Adam Engle needed only two small things from a graduate program: the highest academic scholarship and the flexibility to accommodate his busy work and family schedule. Thankfully for Adam, the Distance Learning MA Program at the William Davidson Graduate School of Jewish Education was just the ticket.
Now, with a new job as director of Member Services at Temple Beth Zion-Beth Israel in Philadelphia, Pennsylvania, Adam has the ability to take the next step in his career while concurrently learning from the best minds in Jewish education.
As someone with an established career in synagogue administration, why did you decide to become a student at JTS?
When I first started looking into studying Jewish education, I asked Rabbi Micah Peltz (DS '07 and RS '07) for advice. He recommended The Davidson School, which I had already known as a place where the level of education is incomparable.
At the time, I was doing a leadership training program at Temple Beth Sholom in Cherry Hill, New Jersey. One of the excursions was to explore the Rare Book Room in The Library of The Jewish Theological Seminary and participate in a couple of learning sessions with some of the faculty.
I took the opportunity to meet with Admissions Director Abby Eisenberg to get materials and talk about potential courses of study, but I thought it was too much of a shlep from New Jersey, where I live with my family, to New York City for classes.
So what enabled you to finally enroll?
The Distance Learning MA Program was the deciding factor, and I think it is great. I'm able to get the highest level of education in a convenient way. I didn't even bother applying to other programs.
In talking to other people, I asked what the difference is at JTS versus other schools. I heard: "If you have the opportunity to get your education at JTS, you should do it. It is the gold standard. People who want to hire you will look at your degree from JTS and know what it means."
How has the Distance Learning MA Program enabled you to reach your goals?
I have both work and family responsibilities, and it offers a lot of flexibility. After the kids are asleep, I can go to class—I was posting stuff at 11:00 p.m. the other night.
I also like the way the classes are designed and enjoy learning from some of the best minds in Jewish education and Judaic studies. In a way, [going to school online] creates a more open forum than you would have in a classroom because you can disagree without doing so right in someone's face and you can debate at length without taking up class time.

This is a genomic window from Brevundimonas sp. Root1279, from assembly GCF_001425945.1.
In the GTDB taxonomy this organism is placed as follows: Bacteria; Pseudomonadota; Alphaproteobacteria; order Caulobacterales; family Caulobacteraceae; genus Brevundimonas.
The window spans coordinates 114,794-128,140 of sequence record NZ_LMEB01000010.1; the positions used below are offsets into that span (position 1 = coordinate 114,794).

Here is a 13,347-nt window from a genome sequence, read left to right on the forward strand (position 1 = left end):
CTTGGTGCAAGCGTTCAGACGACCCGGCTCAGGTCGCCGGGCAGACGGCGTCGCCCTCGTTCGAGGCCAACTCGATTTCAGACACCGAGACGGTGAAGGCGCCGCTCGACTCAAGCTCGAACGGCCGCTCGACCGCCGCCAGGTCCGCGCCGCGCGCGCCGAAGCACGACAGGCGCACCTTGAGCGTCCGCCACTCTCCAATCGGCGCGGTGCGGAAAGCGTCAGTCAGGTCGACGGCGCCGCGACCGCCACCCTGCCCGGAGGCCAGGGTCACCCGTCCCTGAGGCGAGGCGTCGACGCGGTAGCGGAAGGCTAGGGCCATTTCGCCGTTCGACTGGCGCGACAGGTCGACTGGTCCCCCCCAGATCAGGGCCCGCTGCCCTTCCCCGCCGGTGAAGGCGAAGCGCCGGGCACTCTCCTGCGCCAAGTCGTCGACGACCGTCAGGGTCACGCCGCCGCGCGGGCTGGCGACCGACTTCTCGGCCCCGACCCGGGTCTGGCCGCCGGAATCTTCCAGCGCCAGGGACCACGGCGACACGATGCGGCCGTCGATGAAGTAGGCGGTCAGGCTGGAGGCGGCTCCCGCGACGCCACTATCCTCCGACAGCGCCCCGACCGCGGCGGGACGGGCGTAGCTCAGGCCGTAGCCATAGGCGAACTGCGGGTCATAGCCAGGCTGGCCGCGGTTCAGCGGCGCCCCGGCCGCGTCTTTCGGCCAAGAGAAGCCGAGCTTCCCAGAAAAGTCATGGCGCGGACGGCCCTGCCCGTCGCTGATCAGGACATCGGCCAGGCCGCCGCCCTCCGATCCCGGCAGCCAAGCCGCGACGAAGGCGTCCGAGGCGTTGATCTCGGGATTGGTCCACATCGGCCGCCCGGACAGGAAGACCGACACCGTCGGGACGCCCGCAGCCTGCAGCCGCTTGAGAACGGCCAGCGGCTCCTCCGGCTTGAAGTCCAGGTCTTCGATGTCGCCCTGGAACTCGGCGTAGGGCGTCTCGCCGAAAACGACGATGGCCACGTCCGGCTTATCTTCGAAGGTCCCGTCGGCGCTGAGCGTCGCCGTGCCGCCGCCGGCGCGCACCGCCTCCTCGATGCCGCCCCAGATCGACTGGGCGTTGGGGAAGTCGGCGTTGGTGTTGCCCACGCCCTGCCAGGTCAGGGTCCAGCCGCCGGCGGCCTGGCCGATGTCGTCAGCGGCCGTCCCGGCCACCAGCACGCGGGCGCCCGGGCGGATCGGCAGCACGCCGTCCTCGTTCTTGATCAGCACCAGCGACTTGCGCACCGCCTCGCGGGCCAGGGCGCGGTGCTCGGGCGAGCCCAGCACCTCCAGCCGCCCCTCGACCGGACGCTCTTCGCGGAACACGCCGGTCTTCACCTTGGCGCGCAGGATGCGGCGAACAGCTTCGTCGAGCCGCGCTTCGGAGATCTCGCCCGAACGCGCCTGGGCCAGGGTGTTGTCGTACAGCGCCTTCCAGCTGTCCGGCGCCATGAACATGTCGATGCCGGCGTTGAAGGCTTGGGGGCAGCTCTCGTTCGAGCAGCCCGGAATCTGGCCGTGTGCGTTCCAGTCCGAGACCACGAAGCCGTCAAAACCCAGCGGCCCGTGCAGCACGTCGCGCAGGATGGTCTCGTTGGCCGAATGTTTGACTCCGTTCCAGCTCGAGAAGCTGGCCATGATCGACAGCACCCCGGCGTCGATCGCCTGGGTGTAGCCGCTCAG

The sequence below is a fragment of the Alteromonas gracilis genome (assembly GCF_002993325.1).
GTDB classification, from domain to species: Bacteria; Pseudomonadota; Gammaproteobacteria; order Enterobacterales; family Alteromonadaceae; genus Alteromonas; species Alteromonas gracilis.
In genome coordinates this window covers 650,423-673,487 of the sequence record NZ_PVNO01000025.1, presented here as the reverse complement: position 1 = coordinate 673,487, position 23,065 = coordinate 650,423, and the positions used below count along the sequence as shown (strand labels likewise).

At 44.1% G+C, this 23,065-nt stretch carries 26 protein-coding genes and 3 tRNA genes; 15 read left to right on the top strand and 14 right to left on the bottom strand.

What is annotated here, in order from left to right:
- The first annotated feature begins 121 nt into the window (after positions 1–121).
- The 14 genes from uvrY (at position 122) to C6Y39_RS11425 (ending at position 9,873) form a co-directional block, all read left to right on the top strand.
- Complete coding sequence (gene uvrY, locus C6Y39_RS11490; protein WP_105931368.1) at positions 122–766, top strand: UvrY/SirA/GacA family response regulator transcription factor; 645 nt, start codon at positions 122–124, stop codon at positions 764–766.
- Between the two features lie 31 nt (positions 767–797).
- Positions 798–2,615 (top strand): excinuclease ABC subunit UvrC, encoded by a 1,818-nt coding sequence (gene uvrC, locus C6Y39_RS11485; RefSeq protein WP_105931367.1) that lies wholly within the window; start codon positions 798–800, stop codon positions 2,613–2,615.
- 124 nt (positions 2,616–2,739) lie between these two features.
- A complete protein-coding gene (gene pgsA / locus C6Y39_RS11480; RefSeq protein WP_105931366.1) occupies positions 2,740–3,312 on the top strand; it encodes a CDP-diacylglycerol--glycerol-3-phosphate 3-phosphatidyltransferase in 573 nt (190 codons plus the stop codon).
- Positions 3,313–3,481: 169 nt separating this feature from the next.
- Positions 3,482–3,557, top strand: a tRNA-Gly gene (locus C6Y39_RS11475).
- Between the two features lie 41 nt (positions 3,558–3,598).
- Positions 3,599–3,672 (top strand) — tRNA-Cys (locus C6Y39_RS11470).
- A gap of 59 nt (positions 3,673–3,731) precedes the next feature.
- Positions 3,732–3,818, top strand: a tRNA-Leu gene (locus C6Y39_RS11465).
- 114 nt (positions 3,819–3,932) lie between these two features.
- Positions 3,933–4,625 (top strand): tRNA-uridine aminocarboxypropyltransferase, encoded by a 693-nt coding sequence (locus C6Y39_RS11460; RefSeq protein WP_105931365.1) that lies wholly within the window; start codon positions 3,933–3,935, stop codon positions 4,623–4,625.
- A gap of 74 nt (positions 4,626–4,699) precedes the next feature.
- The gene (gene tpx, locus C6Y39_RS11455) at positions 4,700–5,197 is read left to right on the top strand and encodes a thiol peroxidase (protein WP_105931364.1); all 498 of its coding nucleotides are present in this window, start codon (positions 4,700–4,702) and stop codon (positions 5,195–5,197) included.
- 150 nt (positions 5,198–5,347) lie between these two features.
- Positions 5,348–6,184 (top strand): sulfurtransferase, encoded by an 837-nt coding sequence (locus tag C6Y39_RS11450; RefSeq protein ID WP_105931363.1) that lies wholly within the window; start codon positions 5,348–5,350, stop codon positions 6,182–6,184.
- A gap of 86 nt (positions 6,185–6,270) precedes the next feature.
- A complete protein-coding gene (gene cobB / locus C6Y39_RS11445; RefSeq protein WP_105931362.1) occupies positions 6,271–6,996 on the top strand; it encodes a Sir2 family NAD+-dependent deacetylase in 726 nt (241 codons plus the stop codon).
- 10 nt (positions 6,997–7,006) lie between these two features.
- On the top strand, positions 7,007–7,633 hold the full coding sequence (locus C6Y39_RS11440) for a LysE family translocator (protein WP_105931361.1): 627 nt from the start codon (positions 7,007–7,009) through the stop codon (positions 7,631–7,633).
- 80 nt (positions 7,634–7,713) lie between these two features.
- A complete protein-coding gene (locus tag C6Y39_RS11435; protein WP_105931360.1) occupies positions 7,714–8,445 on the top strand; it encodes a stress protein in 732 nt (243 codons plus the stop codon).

What classes have had the most impact?
It is so hard to choose—my education classes are giving me greater insights into being a better educator, but my Judaic studies classes are giving me greater insights into being a Jew. This is one of the treats of being a Davidson student: I have to take the pedagogy classes, but I have the opportunity to take non-pedagogy classes about prophets, Torah, history, and philosophy. I get an incredible blend and in one semester, I can learn how to be a better teacher and be equally influenced by the other classes I take.
I took a class with Dr. Ofra Backenroth about introducing art into Jewish education. She made me see art, as well as the use of art in the classroom, in a different way. I also teach tefillot at Temple Beth Sholom for sixth graders, humash to seventh graders, and Contemporary Issues in Jewish Law to ninth graders. I have already taken the lessons from Dr. Backenroth's class and applied them to my own students.
Outside the virtual classroom, is it easy to develop real-world connections with the community at JTS?
The word community is the right descriptor. There is a warmth and camaraderie here that I have never experienced before in my education. There is a willingness and desire to share and assist rather than to compete. I am not here very often for lunch, but I went to the Dining Hall today and sat down at a table with people I've seen online or saw in class in the past. JTS has a very welcoming and open environment.
I really feel strongly about the relationships I am developing and the classes I am taking. I walk down the halls and it is breathtaking—all I see are [photos after photos] of leaders in Jewish thought and scholarship.
What about outside the United States in The Davidson School's Visions and Voices Seminar in Israel?
It was my favorite moment at JTS—the seminar helps you think about Israel in a different way. You don't just see the tourist sites, and if we did go to one, it was intentionally part of the experience. The class was designed to expose us to more of the political and cultural realities, so it was like seeing "behind the curtain."
From a teaching perspective, I saw Israel in a way that many Americans will not see and walked away with a greater understanding of the country. The greatest personal impact was that, since I got back (over a year ago), a day does not go by that I don't think about the situation in Israel, imagine myself being in Israel, or somehow think about Israel. I never did that before.
What are your professional goals?
I would like to develop a means by which Jews of any age who are (1) unaffiliated with a movement or a synagogue, or (2) challenged with other time commitments can receive a Jewish education that is meaningful for them.
And there is little doubt that The Davidson School is the place to help you achieve this?
Absolutely. The Distance Learning MA Program has far exceeded my expectations. I did not know what to expect when I began, but now I feel like: "Bring it on—I'm ready to hear everything you are presenting."